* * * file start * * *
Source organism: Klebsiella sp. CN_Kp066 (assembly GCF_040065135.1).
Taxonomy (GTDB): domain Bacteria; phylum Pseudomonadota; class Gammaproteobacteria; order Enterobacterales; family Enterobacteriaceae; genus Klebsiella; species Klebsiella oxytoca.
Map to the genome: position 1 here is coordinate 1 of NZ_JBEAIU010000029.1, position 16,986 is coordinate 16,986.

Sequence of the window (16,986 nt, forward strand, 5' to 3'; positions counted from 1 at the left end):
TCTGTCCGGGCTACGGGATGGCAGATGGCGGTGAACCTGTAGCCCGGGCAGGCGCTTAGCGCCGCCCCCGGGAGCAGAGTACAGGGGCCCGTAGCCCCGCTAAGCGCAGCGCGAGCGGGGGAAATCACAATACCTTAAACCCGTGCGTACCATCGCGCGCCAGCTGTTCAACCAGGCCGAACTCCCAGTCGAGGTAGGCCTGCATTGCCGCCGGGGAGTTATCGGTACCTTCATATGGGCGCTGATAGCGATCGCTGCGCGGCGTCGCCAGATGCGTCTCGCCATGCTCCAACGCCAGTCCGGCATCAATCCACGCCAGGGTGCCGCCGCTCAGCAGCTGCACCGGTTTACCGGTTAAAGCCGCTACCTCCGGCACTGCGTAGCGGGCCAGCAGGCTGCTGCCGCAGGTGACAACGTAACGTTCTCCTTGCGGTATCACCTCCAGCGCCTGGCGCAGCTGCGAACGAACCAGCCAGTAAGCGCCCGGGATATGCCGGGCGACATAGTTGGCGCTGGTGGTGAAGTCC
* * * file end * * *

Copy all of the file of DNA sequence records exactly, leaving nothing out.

Source organism: Klebsiella sp. CN_Kp066 (assembly GCF_040065135.1).
Taxonomy (GTDB): domain Bacteria; phylum Pseudomonadota; class Gammaproteobacteria; order Enterobacterales; family Enterobacteriaceae; genus Klebsiella; species Klebsiella oxytoca.
Map to the genome: position 1 here is coordinate 1 of NZ_JBEAIU010000029.1, position 16,986 is coordinate 16,986.

Sequence of the window (16,986 nt, forward strand, 5' to 3'; positions counted from 1 at the left end):
TCTGTCCGGGCTACGGGATGGCAGATGGCGGTGAACCTGTAGCCCGGGCAGGCGCTTAGCGCCGCCCCCGGGAGCAGAGTACAGGGGCCCGTAGCCCCGCTAAGCGCAGCGCGAGCGGGGGAAATCACAATACCTTAAACCCGTGCGTACCATCGCGCGCCAGCTGTTCAACCAGGCCGAACTCCCAGTCGAGGTAGGCCTGCATTGCCGCCGGGGAGTTATCGGTACCTTCATATGGGCGCTGATAGCGATCGCTGCGCGGCGTCGCCAGATGCGTCTCGCCATGCTCCAACGCCAGTCCGGCATCAATCCACGCCAGGGTGCCGCCGCTCAGCAGCTGCACCGGTTTACCGGTTAAAGCCGCTACCTCCGGCACTGCGTAGCGGGCCAGCAGGCTGCTGCCGCAGGTGACAACGTAACGTTCTCCTTGCGGTATCACCTCCAGCGCCTGGCGCAGCTGCGAACGAACCAGCCAGTAAGCGCCCGGGATATGCCGGGCGACATAGTTGGCGCTGGTGGTGAAGTCC